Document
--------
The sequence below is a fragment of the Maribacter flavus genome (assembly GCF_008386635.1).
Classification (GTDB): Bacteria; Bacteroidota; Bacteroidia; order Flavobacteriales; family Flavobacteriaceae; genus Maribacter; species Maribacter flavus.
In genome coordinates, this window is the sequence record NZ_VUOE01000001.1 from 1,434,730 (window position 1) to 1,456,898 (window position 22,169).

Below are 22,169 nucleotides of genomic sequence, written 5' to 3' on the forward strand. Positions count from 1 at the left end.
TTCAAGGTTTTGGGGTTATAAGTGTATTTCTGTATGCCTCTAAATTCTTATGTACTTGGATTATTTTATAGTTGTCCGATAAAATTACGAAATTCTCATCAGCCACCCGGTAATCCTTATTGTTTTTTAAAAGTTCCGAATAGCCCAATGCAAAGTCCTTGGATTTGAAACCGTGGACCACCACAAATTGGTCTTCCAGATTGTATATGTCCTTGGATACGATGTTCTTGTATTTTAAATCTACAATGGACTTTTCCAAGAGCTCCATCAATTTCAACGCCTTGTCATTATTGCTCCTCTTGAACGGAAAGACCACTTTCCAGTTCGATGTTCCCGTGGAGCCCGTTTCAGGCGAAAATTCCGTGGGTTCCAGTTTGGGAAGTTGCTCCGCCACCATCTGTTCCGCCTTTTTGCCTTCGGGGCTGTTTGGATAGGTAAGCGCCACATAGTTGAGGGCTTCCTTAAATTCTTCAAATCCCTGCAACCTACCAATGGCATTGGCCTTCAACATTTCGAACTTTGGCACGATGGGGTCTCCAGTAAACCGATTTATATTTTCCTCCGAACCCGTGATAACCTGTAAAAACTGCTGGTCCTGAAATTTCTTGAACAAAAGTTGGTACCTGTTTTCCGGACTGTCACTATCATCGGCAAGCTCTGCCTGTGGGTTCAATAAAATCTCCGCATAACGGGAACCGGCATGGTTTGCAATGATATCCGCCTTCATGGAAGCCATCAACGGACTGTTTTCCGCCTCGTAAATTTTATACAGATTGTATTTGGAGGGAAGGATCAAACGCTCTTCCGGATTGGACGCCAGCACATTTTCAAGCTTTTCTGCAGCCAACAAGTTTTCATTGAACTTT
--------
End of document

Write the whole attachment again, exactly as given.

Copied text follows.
The sequence below is a fragment of the Maribacter flavus genome (assembly GCF_008386635.1).
Classification (GTDB): Bacteria; Bacteroidota; Bacteroidia; order Flavobacteriales; family Flavobacteriaceae; genus Maribacter; species Maribacter flavus.
In genome coordinates, this window is the sequence record NZ_VUOE01000001.1 from 1,434,730 (window position 1) to 1,456,898 (window position 22,169).

Below are 22,169 nucleotides of genomic sequence, written 5' to 3' on the forward strand. Positions count from 1 at the left end.
TTCAAGGTTTTGGGGTTATAAGTGTATTTCTGTATGCCTCTAAATTCTTATGTACTTGGATTATTTTATAGTTGTCCGATAAAATTACGAAATTCTCATCAGCCACCCGGTAATCCTTATTGTTTTTTAAAAGTTCCGAATAGCCCAATGCAAAGTCCTTGGATTTGAAACCGTGGACCACCACAAATTGGTCTTCCAGATTGTATATGTCCTTGGATACGATGTTCTTGTATTTTAAATCTACAATGGACTTTTCCAAGAGCTCCATCAATTTCAACGCCTTGTCATTATTGCTCCTCTTGAACGGAAAGACCACTTTCCAGTTCGATGTTCCCGTGGAGCCCGTTTCAGGCGAAAATTCCGTGGGTTCCAGTTTGGGAAGTTGCTCCGCCACCATCTGTTCCGCCTTTTTGCCTTCGGGGCTGTTTGGATAGGTAAGCGCCACATAGTTGAGGGCTTCCTTAAATTCTTCAAATCCCTGCAACCTACCAATGGCATTGGCCTTCAACATTTCGAACTTTGGCACGATGGGGTCTCCAGTAAACCGATTTATATTTTCCTCCGAACCCGTGATAACCTGTAAAAACTGCTGGTCCTGAAATTTCTTGAACAAAAGTTGGTACCTGTTTTCCGGACTGTCACTATCATCGGCAAGCTCTGCCTGTGGGTTCAATAAAATCTCCGCATAACGGGAACCGGCATGGTTTGCAATGATATCCGCCTTCATGGAAGCCATCAACGGACTGTTTTCCGCCTCGTAAATTTTATACAGATTGTATTTGGAGGGAAGGATCAAACGCTCTTCCGGATTGGACGCCAGCACATTTTCAAGCTTTTCTGCAGCCAACAAGTTTTCATTGAACTTT